Thursday, March 14, 2013

Historical Judgments

What is the point of history, the purpose of studying the past? Aren’t we taking away from our here and now, having to learn what happened back when to who knows who, usually nobody we’re even vaguely related to?

When I taught history as part of helping students understand world and American literature, that question came up regularly. Indeed, how many, many people have pointed out—“history’s boring” or as Henry Ford said, “History is more or less bunk*. It’s tradition. We don’t want tradition. We want to live in the present, and the only history that is worth a tinker’s damn* is the history that we make today.” Chicago Tribune 1916

As a historian of sorts, I will grant that often the presentation of history is boring, and tragically/comically (how’s that for a contradiction?) history so often is “nonsense.”

But, of course, in the latter case—history being nonsense—is the very reason it so behooves us to study history with intense focus, so that we may learn its lessons in order not to repeat past actions now and in the near future. “Those who cannot remember the past are condemned to repeat it…and when experience is not retained, as among savages, infancy is perpetual.” George Santayana

We need to know the past, because as a human being, the historical past is OUR past whether we recognize it or not, and whether we like it or not. We are defined, often controlled and shaped, by our species’ countless past actions. Think how much of your life now is based in and affected by your own past actions and the actions of your parents. To not know that is to have a form of amnesia—to literally not know who you are or why you act as you do while others act so contrarily to how you act.

“If you don't know history, then you don't know anything. You are a leaf that doesn't know it is part of a tree…Just think about it, the past has always been more important than the present. The present is like a coral island that sticks above the water, but is built upon millions of dead corals under the surface, that no one sees. In the same way, our everyday world is built upon millions and millions of events and decisions that occurred in the past.”― Michael Crichton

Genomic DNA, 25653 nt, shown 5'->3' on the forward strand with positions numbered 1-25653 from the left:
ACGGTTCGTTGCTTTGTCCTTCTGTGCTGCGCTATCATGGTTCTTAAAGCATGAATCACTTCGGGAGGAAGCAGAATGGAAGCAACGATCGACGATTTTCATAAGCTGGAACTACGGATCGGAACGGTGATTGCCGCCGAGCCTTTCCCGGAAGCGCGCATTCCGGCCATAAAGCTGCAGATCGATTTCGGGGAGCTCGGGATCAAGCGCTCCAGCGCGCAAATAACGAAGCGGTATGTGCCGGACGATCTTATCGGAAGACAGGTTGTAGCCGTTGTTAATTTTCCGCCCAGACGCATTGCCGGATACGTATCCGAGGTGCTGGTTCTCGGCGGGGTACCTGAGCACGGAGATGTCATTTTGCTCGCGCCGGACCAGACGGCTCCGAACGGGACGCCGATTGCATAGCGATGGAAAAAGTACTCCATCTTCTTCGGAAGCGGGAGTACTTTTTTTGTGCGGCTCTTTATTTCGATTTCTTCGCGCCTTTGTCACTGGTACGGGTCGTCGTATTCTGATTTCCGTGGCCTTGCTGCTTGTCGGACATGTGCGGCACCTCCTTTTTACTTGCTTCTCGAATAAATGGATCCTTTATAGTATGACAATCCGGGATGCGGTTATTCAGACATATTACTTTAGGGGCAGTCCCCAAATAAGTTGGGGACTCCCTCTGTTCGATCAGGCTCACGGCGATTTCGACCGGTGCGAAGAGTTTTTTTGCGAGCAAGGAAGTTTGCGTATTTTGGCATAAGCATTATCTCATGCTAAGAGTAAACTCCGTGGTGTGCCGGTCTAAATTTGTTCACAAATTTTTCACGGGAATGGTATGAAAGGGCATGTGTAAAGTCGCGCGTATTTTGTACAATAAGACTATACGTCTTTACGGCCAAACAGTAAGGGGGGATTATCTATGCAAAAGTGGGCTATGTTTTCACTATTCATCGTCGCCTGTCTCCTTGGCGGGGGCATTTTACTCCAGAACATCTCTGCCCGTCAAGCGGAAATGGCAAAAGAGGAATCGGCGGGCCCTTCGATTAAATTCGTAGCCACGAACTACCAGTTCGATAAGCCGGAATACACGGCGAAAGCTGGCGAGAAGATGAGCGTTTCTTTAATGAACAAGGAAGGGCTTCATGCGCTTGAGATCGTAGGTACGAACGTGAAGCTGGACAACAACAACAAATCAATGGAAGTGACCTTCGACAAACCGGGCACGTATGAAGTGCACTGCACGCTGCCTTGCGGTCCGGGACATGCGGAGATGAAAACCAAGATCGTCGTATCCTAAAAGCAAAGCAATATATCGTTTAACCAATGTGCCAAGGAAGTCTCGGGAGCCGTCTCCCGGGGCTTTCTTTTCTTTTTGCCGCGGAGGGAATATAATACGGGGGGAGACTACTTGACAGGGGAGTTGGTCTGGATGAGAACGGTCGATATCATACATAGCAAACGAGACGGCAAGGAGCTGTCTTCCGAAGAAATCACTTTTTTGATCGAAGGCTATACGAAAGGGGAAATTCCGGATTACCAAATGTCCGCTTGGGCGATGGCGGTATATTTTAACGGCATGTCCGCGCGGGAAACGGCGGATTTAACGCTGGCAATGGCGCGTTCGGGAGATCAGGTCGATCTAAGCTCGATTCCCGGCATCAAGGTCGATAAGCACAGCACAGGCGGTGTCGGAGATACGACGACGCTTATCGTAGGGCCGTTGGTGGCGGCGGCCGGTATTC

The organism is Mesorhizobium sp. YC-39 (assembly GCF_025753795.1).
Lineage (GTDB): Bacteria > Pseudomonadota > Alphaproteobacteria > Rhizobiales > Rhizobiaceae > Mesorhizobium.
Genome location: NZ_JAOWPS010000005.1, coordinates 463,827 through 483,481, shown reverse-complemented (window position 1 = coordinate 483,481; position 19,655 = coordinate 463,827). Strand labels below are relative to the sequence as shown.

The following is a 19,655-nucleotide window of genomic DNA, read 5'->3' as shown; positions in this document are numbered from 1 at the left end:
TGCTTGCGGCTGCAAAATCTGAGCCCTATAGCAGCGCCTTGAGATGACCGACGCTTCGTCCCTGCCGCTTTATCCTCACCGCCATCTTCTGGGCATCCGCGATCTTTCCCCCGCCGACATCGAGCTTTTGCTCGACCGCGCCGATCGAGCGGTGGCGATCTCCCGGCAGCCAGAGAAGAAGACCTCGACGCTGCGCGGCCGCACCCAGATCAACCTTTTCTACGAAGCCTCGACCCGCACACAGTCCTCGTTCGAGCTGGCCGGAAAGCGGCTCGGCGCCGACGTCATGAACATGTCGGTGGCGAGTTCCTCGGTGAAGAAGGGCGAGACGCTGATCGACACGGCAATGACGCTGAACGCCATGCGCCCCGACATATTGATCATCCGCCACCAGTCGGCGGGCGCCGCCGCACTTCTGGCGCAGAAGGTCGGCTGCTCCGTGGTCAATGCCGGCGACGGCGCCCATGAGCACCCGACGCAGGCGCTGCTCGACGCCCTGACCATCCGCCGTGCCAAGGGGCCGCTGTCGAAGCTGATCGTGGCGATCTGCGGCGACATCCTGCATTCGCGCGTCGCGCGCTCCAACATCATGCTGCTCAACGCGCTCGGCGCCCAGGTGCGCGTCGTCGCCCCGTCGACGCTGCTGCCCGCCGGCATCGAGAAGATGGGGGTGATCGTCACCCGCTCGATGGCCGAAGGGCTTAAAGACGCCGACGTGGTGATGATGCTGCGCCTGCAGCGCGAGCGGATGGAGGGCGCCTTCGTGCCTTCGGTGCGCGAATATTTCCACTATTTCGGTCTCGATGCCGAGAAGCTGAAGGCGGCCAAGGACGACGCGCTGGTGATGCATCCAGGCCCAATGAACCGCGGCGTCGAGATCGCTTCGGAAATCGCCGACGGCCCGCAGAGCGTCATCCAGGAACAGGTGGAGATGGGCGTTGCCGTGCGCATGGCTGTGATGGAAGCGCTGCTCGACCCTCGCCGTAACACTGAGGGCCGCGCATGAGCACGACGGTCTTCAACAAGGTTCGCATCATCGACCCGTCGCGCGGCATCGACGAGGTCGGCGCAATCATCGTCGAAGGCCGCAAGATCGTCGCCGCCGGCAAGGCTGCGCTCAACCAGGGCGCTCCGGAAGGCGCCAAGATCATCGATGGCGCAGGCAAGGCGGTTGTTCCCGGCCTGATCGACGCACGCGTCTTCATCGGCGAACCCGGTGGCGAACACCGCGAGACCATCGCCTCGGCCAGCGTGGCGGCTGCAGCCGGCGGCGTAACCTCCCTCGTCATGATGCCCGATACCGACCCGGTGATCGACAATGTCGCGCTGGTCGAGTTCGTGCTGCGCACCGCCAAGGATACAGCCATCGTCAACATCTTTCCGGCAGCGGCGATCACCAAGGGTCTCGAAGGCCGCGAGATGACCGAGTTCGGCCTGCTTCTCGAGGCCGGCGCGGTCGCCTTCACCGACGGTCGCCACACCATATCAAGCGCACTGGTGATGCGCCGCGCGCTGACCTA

So what is this huge many millions of years old Tree of Life? Hundreds of thousands of years old Tree of Human History? And based on all the past, how does one make good ethical decisions now? Evangelical Christians often assert, “History is God’s story, HIS-story,” but this is a very problematic tragic, even horrific, idea. For most of recorded history is obscenely contrary to all that is good, true, and right, certainly not God’s story unless the latter is a moral monster.

That is my first historical judgment. And judgments are dangerous to make, but each of us must make them daily, hourly, minute by minute, moment by moment—for that is how we humans live, how we become.
So let’s take a look at a few historical past actions (the ghost of history past;-) and seek to discover what ethical lessons we can learn from back there and then.

The American Civil War
(More accurately The War Between the States, because essentially the war wasn't a fight over who would rule a country, but a refusal by the U.S. government to let States secede from the Union even though they had voted to do so.)